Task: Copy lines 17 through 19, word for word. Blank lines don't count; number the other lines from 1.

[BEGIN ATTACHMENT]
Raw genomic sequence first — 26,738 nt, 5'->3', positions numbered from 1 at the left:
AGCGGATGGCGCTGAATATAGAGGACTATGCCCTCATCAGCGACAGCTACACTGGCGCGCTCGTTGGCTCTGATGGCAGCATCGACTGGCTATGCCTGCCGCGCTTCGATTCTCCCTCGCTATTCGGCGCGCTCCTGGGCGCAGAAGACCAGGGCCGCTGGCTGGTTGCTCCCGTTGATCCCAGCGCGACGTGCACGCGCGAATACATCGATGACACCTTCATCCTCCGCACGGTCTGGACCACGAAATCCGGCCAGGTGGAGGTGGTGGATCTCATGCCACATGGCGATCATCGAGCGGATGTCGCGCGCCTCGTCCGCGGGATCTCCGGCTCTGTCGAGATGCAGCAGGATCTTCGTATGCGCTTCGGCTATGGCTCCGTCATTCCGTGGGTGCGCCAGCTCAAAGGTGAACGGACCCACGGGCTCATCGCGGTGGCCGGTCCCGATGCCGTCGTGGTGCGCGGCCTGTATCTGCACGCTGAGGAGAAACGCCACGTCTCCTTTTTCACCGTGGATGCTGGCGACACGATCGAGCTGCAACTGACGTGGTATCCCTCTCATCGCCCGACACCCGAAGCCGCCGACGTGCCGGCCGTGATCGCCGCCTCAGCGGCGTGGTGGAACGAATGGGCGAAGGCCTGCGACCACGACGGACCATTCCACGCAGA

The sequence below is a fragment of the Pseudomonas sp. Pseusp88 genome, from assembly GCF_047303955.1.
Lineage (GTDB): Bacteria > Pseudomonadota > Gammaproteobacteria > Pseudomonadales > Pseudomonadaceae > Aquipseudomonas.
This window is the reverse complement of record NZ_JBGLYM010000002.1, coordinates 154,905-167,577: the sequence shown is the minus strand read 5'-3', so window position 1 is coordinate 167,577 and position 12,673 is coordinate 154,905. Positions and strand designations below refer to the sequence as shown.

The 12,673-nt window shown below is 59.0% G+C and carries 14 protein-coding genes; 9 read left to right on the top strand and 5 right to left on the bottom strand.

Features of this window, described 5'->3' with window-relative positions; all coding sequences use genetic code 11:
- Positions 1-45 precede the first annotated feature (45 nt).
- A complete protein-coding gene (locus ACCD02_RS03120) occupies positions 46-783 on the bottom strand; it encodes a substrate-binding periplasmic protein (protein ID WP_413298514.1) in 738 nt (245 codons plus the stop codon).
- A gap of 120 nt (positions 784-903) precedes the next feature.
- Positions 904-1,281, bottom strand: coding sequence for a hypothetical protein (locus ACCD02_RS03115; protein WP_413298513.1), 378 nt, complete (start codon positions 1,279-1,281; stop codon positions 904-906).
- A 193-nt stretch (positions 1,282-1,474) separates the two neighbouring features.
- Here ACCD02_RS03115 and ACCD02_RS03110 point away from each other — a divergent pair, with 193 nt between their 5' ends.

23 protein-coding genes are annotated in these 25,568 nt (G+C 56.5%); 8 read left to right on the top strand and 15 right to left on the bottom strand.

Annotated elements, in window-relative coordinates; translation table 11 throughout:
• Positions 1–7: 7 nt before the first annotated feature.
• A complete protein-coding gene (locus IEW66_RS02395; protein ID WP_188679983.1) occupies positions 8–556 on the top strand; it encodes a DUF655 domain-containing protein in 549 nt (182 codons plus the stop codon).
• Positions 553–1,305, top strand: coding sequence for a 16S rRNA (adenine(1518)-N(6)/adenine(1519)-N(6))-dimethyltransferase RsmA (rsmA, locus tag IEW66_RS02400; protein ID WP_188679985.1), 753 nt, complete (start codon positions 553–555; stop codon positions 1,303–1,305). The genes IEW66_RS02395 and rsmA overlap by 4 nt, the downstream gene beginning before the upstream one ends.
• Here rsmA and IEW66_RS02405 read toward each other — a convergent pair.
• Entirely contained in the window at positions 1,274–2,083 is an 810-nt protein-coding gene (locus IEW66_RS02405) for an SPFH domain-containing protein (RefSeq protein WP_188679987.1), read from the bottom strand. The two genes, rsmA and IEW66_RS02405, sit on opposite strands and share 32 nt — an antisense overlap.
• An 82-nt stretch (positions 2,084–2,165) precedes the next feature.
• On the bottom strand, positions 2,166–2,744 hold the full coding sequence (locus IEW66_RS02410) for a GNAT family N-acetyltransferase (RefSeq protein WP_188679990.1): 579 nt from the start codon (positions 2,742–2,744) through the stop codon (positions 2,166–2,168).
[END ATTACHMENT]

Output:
• A complete protein-coding gene (locus IEW66_RS02395; protein ID WP_188679983.1) occupies positions 8–556 on the top strand; it encodes a DUF655 domain-containing protein in 549 nt (182 codons plus the stop codon).
• Positions 553–1,305, top strand: coding sequence for a 16S rRNA (adenine(1518)-N(6)/adenine(1519)-N(6))-dimethyltransferase RsmA (rsmA, locus tag IEW66_RS02400; protein ID WP_188679985.1), 753 nt, complete (start codon positions 553–555; stop codon positions 1,303–1,305). The genes IEW66_RS02395 and rsmA overlap by 4 nt, the downstream gene beginning before the upstream one ends.
• Here rsmA and IEW66_RS02405 read toward each other — a convergent pair.